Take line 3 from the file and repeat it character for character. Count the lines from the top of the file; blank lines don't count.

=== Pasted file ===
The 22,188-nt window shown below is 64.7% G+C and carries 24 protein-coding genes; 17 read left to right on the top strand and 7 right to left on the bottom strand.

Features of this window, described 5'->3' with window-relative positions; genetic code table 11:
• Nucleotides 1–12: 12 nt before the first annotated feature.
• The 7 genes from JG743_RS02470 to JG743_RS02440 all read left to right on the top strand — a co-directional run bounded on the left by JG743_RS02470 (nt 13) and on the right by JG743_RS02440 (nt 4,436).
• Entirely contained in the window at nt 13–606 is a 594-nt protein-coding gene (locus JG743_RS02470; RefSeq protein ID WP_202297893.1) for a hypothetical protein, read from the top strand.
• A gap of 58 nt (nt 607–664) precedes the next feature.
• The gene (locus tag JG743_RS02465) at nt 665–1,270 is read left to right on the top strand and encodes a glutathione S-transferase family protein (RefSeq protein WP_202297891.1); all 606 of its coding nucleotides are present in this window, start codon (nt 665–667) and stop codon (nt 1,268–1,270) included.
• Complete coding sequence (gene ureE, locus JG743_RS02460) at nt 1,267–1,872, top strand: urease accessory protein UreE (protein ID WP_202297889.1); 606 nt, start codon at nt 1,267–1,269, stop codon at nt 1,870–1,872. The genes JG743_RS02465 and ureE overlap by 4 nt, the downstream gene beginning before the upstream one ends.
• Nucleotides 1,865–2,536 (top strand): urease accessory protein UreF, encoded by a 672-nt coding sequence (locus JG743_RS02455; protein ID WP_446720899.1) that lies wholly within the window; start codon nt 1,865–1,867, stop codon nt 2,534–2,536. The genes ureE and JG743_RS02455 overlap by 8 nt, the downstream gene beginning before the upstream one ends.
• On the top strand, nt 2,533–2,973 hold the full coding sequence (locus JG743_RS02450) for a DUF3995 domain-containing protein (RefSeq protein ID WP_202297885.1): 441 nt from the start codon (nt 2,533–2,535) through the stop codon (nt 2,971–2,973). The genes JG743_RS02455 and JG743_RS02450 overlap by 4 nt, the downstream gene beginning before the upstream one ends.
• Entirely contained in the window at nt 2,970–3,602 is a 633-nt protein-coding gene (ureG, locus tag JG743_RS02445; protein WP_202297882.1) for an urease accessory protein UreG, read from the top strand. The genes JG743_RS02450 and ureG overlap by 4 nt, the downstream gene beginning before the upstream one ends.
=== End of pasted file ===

• Nucleotides 1–12: 12 nt before the first annotated feature.